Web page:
Italy Modernizes: the Carcano Needlefire Rifle Conversion

This rifle is lot #1415 in the upcoming April 2019 Morphy auction.

When Prussia and its Dreyse needle fire rifles defeated Austria and its muzzleloaders at Shadow in 1866, much of the world took note. In Italy, the reactive was to immediately begin looking for both a new rifle and also a system for converting existing stockpiles of muzzleloaders into something more modern. After considering separate-primer systems like the Albini, Manceaux, and Lindner; metallic cartridges, and needle fire cartridges, the Italians decided upon Salvatore Carcano’s needle fire system as the idea solution.

Reusing the existing muzzleloader barrels meant a caliber of 17.5mm, and needle fire paper cartridges were substantially lighter than metallic cartridges of that size. The needle fire system could still fire an impressive 8 shots per minute, and at less than 10 Lira per gun, the conversion was affordable.

Carcano’s system was based on the Doersch-Baumgarten needle fire system, which was in itself an improvement on the Dreyse. The rear end of an existing muzzleloader barrel was cut away and a bolt added to the gun. While it is an unorthodox type of firing system, Carcano’s design incorporates multiple safety mechanisms and is remarkably good for its cost. The first conversions were made in 1867, with 18,000 guns for the Bersaglieri. This was followed by conversions for the Carabinieri in 1869 and for the Artillery in 1871. This example, like most of the surviving ones, is an 1844/67 Artillery type. These guns were never used in a major conflict, and most were eventually scrapped, leaving them pretty rare today.

21 Comments

  1. Genius is not limited to the famous. Did the artillery guys stack their weapons while working the big muzzle-loaded guns? I can’t imagine anyone lugging around powder bags, rammer, and shot with a carbine slung over the shoulder.

    • It depended. Siege arty crews did indeed stack arms, because they rarely had to worry about the enemy getting close enough for them to need them.

      Field artillery was a different story. Remember, back then field arty was direct-fire, in TIC (Troops In Contact) support. Meaning, they were right up in the front line with the infantry, at best about 50 yards back.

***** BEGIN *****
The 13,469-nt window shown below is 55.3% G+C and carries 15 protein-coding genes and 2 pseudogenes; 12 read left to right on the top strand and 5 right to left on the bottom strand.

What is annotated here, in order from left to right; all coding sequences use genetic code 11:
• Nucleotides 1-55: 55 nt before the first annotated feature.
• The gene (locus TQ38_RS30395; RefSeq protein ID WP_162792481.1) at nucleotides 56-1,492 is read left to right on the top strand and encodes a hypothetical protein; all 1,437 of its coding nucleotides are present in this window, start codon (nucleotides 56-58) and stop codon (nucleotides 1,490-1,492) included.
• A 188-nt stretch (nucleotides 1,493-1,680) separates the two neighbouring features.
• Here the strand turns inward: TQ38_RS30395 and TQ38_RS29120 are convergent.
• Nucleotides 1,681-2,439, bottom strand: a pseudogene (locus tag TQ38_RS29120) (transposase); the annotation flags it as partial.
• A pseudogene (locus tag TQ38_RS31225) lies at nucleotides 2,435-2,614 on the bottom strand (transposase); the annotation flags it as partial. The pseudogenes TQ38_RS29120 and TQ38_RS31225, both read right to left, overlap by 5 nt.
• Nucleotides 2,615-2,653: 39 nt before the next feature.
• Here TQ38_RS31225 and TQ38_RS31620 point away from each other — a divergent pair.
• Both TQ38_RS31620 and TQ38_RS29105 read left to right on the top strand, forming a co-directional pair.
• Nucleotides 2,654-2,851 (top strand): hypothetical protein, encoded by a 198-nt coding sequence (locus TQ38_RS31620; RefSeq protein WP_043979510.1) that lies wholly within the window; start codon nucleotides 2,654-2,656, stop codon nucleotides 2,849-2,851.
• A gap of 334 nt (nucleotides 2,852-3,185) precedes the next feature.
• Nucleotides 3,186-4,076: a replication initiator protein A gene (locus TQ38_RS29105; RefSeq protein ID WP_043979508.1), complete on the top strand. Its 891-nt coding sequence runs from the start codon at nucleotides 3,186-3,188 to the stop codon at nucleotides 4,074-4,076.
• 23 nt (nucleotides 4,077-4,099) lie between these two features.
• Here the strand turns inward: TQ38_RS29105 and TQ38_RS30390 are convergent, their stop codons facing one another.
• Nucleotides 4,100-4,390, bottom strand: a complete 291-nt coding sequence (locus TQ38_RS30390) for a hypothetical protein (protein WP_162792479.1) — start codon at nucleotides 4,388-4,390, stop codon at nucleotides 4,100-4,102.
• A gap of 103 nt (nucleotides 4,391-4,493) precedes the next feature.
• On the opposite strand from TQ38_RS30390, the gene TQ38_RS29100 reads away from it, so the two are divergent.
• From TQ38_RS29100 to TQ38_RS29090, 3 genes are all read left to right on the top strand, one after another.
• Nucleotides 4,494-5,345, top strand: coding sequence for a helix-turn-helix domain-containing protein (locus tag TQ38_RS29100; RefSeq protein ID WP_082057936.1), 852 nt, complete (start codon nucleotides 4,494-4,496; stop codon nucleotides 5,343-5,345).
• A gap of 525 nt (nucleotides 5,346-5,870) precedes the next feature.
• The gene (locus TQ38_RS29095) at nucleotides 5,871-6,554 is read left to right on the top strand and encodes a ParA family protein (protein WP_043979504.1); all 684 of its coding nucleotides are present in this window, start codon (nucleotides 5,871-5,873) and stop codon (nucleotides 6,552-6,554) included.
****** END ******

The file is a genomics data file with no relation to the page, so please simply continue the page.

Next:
They could expect that in an enemy assault, they would be some of those being close-assaulted. Hence, they kept their carbines handy, and by the 1850s and 1860s, mostly wore holstered, loaded revolvers as well.

      Although in the end, they relied mostly on the gun, the field piece. Loaded with canister, it could do a lot more damage to enemy infantry or cavalry out to about 300 yards than small arms could.

      (Also more than the mechanical “machine guns” of the time. And a field piece was a lot cheaper than a Gatling gun. now you know why we fought the Civil War with a couple of thousand 12-pounder Napoleons, and only bought a total of twenty-two Gatling guns, ten of them the “personal property” of Gen. Ben Butler.)

      The artilleryman’s opinion of “close-quarter battle” was summed up by Ian Hogg (Master Gunner, Royal Artillery):

      In the artillery, we don’t “rally ’round the colours” like the infantry. Our rally point is the nearest gun that will still fire.

      Or in other words, the “redlegs” will be found gathered around the nearest piece of ordnance that they can still kill you with.

      cheers

      eon

    • That’s WHY artillery were issued carbines (often “carbines” that were shorter than the cavalry were issued) — so they could theoretically work with slung guns.

  2. Every day new story is refreshing and is greatly appreciated. One does not need to comment, but still, it is fun to read. I do not know what the person the other day wanted to “improve” on this channel.

    • I look forward to seeing that commentor putting their ideas into action…

      I can’t think of anyone else on the planet who’s capable of producing a daily output with the depth of knowledge and the friendly presentational style that Ian does.